How to decode the most common financial jargon and gobbledygook
Association of Investment Companies (AIC):
The investment trust trade body.
The yardstick against which funds measure their performance. It’s usually an index such as the FTSE 100 in the case of a UK equity fund.
A large well-established company, typically among the stalwarts at the upper end of the FTSE 100 index, such as Royal Dutch Shell and HSBC.
A form of IOU issued by a business or government looking to raise cash from investors for an agreed amount of time. Investors (or lenders) are paid a regular fixed rate of interest in exchange for the loan, and paid back at the end of the specified period unless the business or government runs out of money.
The phenomenon whereby investment returns are reinvested and themselves generate further gains.
The strategy of investing in a wide range of investment types, with the aim of reducing overall risk.
A sum of money paid by a company to its shareholders out of profits, usually quarterly, once or twice a year.
The value of shares issued by a company. Individual shares are known as equities.
Exhange traded funds (ETFs):
A type of passive fund listed and traded on the stock exchange.
FTSE 100 Index:
The premier league of the UK stock market, an index reflecting the share price movements of the 100 largest UK firms listed on the London Stock Exchange.
FTSE all-share index:
Follows the share price fortunes of a broader selection of UK shares – the top 600 or so names.
A two- or three-page document that gives a quick overview of a fund’s performance, where it is currently investing, the top 10 holdings and how the fund manager invests.
The rate at which the general level of prices for goods and services is rising over the course of a year. Inflation devalues the real value of savings because your money will buy less over time.
Investment Association (IA):
The trade body for the fund management industry.
Investment trusts, like unit trusts and Oeics, invest in a ‘basket’ of various investments. But they differ in that they are structured as companies listed on the London Stock Exchange and investors hold shares (rather than units).
Investment trust discounts and premiums:
As investment trusts issue shares in their own right, they have a share price that moves according to investor demand. This price does not directly reflect the value of the underlying investments in the trust. The share price of the trust will generally either be higher (at a premium) or lower (at a discount) than the underlying holdings. A share price discount means investors can buy the trust cheaply, whereas a premium indicates they are paying over the odds.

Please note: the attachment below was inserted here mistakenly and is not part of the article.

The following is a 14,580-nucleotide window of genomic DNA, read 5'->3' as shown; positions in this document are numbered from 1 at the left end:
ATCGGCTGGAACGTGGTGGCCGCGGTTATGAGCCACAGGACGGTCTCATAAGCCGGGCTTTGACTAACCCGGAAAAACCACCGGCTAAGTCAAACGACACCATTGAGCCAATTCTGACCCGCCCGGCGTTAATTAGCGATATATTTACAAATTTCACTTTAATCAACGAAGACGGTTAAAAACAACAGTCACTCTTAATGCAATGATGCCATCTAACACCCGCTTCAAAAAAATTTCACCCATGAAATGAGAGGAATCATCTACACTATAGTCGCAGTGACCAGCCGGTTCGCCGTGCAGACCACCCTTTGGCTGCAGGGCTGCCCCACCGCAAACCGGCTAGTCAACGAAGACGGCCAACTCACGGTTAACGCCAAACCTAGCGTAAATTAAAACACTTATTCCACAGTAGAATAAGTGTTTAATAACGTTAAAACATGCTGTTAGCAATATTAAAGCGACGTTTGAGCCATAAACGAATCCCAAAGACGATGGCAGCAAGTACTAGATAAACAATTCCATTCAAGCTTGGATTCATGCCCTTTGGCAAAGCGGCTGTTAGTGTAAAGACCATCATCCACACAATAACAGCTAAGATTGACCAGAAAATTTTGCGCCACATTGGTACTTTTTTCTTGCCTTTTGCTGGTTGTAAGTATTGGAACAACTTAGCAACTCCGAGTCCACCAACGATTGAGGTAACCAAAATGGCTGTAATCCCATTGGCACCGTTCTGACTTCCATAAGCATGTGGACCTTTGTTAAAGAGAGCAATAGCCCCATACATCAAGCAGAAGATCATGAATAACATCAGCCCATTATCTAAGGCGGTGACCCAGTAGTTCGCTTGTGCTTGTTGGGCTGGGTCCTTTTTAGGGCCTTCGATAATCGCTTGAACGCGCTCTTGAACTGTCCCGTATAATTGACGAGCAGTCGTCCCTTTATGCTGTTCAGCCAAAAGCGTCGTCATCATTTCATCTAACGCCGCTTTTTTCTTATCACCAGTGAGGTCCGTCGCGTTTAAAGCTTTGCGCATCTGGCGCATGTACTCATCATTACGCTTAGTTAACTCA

An individual savings account (Isa) is a tax-free way to save or invest. The investment version is called a stocks and shares Isa. Those who want to stick to bank deposits should opt for a cash Isa. Any growth or income produced within an Isa is protected from income and capital gains tax.
In the investment world ‘liquid’ describes an investment that can be bought or sold quickly and easily. Investments considered ‘illiquid’ can at times be difficult to sell, due to a lack of buyers or the nature of the investment (property is considered illiquid, for instance).
As terms go, this is a mouthful – it stands for open-ended investment company – but the main thing to remember is that Oeics are similar to unit trusts.
Ongoing charges figure (OCF):
The annual cost of investing in a fund, expressed as a percentage of the value of your investment. Unfortunately, trading costs (incurred when the fund manager buys or sells investments) are not included in the OCF, so the true annual cost will be higher than the stated OCF.
In contrast to active funds, passive funds – also called tracker or index funds – aim to mirror the performance of a market. This is achieved by simply holding the same investments and weightings as the index. So if Vodafone makes up 5 per cent of the FTSE 100, a UK passive fund aiming to replicate the FTSE 100 will also invest 5 per cent in Vodafone.
Platform or online broker:
A middleman that allows investors to set up accounts (including Isas), buy or sell funds and other investments online, and view the value of the investments they hold there.
Funds are typically sold in a number of different share classes, the two most common being accumulation and income. The accumulation share class reinvests dividends (income generated by the fund), while the income share class returns the income to investors.